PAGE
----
This was a retrospective study of patients diagnosed with AIH who were seen at the Pediatric Endocrinology clinic from January 1, 2005 to May 31, 2019. Inclusion criteria were those who have never received ATD, those who had been off ATD for more than three months due to non-compliance, those who succeeded initially in being tried off ATD for more than three months but went into relapse afterwards, and those who underwent radioactive iodine (RAI) therapy or surgical thyroidectomy but went into relapse at least three months after these procedures. Group A was the control group and consisted of those who were not found to have neutropenia at baseline and Group B consisted of those with neutropenia at baseline. Those for whom pretreatment data were unavailable were excluded.

Data up to 24 weeks after treatment was collected. To be diagnosed with AIH, patients must have had elevated free thyroxine (fT4) [normal range (NR): 0.7-1.5 ng/dL] or free tri-iodothyronine (fT3) (NR: 1.71-3.71 pg/mL), suppressed thyroid stimulating hormone (TSH) (NR: 0.4-4.5 mIU/L), and at least one positive thyroid autoantibody Neutropenia was defined as absolute neutrophil count (ANC) <1,500 cells/μL (11). Data collected included patient age, sex, ethnicity, presenting signs and symptoms, levels of TSH, fT4, fT3, anti-thyroglobulin (anti-TG) antibody, anti-thyroperoxidase (anti-TPO) antibody, TSH receptor antibody (TRAb), thyroid-stimulating immunoglobulin (TSI), complete blood count including white blood cell with differential count, red blood cell count, platelet count, as well as levels of anti-neutrophil cytoplasmic antibodies (ANCA). Patients were divided into two group based on baseline ANC. Group A had normal baseline ANC while Group B had neutropenia.

The study protocol was reviewed and approved by the New York University (NYU) School of Medicine’s Institutional Review Board as Exempt Category 4 (study # i19-00627). As this was a retrospective chart review which did not make use of identifiable health information and provided no more than minimal risk to the subjects, informed consent was not necessary, and a request for waiver of authorization to use identifiable health information for research was approved by the NYU Faculty of Medicine’s Institutional Review Board in accordance with 45 CFR.164.512.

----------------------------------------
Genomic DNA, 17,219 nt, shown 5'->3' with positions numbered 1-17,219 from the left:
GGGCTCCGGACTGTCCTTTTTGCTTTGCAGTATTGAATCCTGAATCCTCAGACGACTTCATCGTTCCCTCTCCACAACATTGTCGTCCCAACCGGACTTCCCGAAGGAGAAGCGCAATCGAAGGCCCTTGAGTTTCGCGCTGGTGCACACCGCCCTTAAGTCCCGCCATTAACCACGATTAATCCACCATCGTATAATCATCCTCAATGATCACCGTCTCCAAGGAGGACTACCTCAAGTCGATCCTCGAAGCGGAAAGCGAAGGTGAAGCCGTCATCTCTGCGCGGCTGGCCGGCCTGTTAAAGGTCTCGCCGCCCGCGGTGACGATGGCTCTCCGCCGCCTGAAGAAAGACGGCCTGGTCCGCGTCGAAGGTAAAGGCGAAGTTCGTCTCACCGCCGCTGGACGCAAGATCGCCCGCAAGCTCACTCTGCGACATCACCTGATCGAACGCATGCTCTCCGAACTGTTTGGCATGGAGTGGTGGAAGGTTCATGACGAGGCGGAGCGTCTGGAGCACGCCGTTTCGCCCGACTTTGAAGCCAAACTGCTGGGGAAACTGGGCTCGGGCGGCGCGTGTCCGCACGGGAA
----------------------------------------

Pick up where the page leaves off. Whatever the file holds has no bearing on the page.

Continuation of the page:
Statistical Analysis

This was primarily a qualitative study that looked at the prevalence of pre-treatment neutropenia in newly diagnosed patients with pediatric AIH. Statistical analysis was done to find whether fT4 or fT3 correlated with pre-treatment ANC. None of the variables had normally distributed data, thus a Spearman correlation test was performed using the SciPy library program (https://www.scipy.org/). Median values for age, fT4, fT3 and ANC were obtained using the same program.


A total of 31 patients with AIH were included. Six patients were excluded due to absence of pre-treatment data. All patients were newly diagnosed and had never received ATD. Median age was 14.71 years (0.02-19.2) and 22 (71%) were females. Ethnicity was: 48% Hispanic (n=15); 32% Asians (n=10); 10% Caucasians (n=3); 6% African Americans (n=2); and 3% Middle Eastern (n=1). All had positive thyroid antibodies: five (16%) with TRAb/TSI only, four (13%) with anti-TPO and/or anti-TG, nine (29%) with TRAb/TSI and either anti-TPO or anti-TG, and nine (29%) were positive for all three. Four (13%) only had TSI measured and were positive. Family history of thyroid disease was present in 15 out of 29 (51.7%) with no data available in two. Neither fT4 nor fT3 levels significantly correlated with ANC at presentation (rs=0.22, p=0.24 and rs=0.13, p=0.54, respectively) (Table 1, Figures 1 and 2).

In the cohort 26/31 patients (Group A, 84%) had normal baseline ANC (median 3,800/μL; 2,100-9,700) and 77% (n=20) were females. In Group A median fT4 was 3.47 ng/dL (1.5-10.12) and fT3 12.2 pg/mL (4.6-29.8) (n=23). None of these patients developed neutropenia after starting thionamides.